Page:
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 When I initially released The Driscoll Theory, I presented the overlooked aspects of abnormal intracranial pressure, vagus nerve problems, inflammation, including but not limited to MCAS and vascular anomalies, for example. I strongly believe that we can help these Idiopathic POTS folks by considering some of these previously ignored aspects and we need to look at everything in every patient, including abnormal inflammation, chronic infection, hypermobility or connective tissue problems, vascular inflammation and anomalies, abnormalities in the immune system, and abnormal intracranial pressure. I believe that these are the most important pieces that have been missing for patients with Idiopathic POTS and are likely the root causes.

Yasmina:     

I find all of this really fascinating and I wonder if I had had better doctors and if I had known what I was looking for and if I hadn’t found mast-cell activation first if I would have actually been diagnosed with POTS because when I finally looked at the symptoms after being diagnosed with MCAS, with Mast-Cell Activation Syndrome, I was really shocked to find that my symptoms corresponded almost exactly to the POTS symptoms. Things that were not really correlating to mast-cell disorder. I did still have the mast-cell activation symptoms running concurrently and I wonder what is the link between these conditions, because you have found a link and it does seem that many of us have this trifecta of conditions: the Mast-Cell Activation Syndrome, the POTS, and the EDS.

Dr. Driscoll:        

Mm-hmm (affirmative), right. I don’t think you’re alone and I don’t think our doctors were being bad doctors. I think a lot of this is new to them. They really did not know. If I look back, although it makes more sense to us now, I don’t think this was common knowledge but that’s how I found answers. I have a huge advantage over most researchers in this area because I’m a patient and my kids were patients. This condition was incredibly disabling for me, as it is others, and yet most traditional testing doesn’t even hint at how affected we are. I remember telling my husband that when the doctors figure this out they will be surprised we can even survive, which hints at how very sick I was.

When so much testing comes out negative, it can be easy for some doctors to jump to anxiety or other psychosomatic diagnoses, which I believe is a tragic mistake. Instead, I had the advantage of knowing my condition wasn’t psychosomatic and I was in what I deemed to be a perfect position to try to find answers. It was a mixed blessing, but being a patient who was highly motivated to find answers was a necessary step in actually located the answers. These were answers not only for my condition and that of my kids, but for others as well. You cannot be deeply involved with patients and researchers without becoming a decent diagnostician for similar conditions, I believe.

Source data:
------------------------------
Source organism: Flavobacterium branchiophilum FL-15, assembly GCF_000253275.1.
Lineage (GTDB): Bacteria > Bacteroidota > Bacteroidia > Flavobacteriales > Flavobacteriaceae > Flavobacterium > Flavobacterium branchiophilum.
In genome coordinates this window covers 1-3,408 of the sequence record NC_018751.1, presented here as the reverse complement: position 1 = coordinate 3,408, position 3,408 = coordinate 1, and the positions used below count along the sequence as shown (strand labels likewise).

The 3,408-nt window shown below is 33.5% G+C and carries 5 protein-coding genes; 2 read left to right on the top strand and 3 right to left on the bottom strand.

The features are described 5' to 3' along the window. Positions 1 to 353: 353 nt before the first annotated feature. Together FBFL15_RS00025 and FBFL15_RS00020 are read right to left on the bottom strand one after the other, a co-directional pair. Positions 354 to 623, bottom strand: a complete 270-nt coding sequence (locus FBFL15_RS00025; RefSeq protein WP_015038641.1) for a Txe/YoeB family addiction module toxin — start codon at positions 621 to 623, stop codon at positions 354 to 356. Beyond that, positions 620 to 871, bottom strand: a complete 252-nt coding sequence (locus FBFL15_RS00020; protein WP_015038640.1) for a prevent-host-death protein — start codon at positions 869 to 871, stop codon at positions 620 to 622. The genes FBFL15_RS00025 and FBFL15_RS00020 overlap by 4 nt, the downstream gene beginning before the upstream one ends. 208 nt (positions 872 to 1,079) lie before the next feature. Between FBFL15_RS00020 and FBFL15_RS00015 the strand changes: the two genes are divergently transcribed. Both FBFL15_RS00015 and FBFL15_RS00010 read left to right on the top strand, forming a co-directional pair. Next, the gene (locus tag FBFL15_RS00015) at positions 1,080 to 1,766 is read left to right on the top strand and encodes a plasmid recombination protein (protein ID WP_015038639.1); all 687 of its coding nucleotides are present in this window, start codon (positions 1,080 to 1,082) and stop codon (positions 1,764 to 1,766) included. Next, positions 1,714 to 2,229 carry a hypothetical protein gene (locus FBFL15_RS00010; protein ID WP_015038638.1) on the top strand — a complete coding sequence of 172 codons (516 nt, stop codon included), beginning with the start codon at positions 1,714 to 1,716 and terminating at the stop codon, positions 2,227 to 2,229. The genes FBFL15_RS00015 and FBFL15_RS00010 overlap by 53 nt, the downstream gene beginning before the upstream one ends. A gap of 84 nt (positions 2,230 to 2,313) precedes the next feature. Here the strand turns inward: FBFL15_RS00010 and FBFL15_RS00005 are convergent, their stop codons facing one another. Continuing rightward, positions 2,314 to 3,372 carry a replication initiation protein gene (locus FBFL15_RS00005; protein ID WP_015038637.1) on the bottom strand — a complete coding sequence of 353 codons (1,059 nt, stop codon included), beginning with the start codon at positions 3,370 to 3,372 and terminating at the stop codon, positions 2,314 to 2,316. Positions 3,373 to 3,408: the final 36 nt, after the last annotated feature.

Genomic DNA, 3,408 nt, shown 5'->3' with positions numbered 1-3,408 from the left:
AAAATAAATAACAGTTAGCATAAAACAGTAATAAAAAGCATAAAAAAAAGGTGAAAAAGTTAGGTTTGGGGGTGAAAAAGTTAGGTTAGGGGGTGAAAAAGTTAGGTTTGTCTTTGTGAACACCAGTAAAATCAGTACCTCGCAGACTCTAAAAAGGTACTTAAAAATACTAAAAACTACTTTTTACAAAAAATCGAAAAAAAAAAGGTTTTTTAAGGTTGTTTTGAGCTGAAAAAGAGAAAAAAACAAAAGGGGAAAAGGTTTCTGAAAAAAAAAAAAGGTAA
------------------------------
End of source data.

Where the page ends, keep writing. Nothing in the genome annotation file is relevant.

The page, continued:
You had asked how I found links between some of these conditions and what a great and long story. At this point you might want to sit back and relax and get a cup of tea but I’ll try to hit some of the highlights for you at least because it is a good story and I think a lot of people can relate …

Yasmina:      

Share the whole story. All of it! I want to hear it all.

Dr. Driscoll:

We may need a weekend for that. There were a lot of layers that were revealed over many years that kind of hinted at what’s going on. The first thing that I noticed in my kids and I was that we had high intracranial pressure and being an eye doctor, I know the symptoms, which is headache, neck ache, nausea, tremor, light and sound sensitivity, and others, but they were getting lost in that mix of a gazillion other symptoms. Even more frustrating, the symptoms would sometimes come and go, but when I took Florinef to see if it would increase my blood volume, as many of us do with POTS, some of the symptoms just went through the roof and I was able to tell immediately that my intracranial pressure was too high. It resolved rather immediately with treatment.

Then another layer was figuring out that my kids and I were hypermobile and we were diagnosed with likely Ehlers-Danlos Syndrome. We don’t always know the gene involved so we can’t say with certainty that it’s a genetic defect, but we were told that likely the cause of our POTS was from a gradual laxity of the vessels over time because we had EDS. That didn’t sound quite right to me because there was nothing gradual about my condition, nor that of my son. Both of us developed symptoms almost overnight after viruses. I couldn’t help but notice that many others were also hypermobile, yet for most doctors were not able to find a gene [inaudible 00:10:45]for hypermobility. Until we located a gene responsible, I knew we needed to keep all possibilities open, including acquired hypermobility. Perhaps something was making our joints and even our vessels more lax and if we looked at that perhaps we could stop the decline.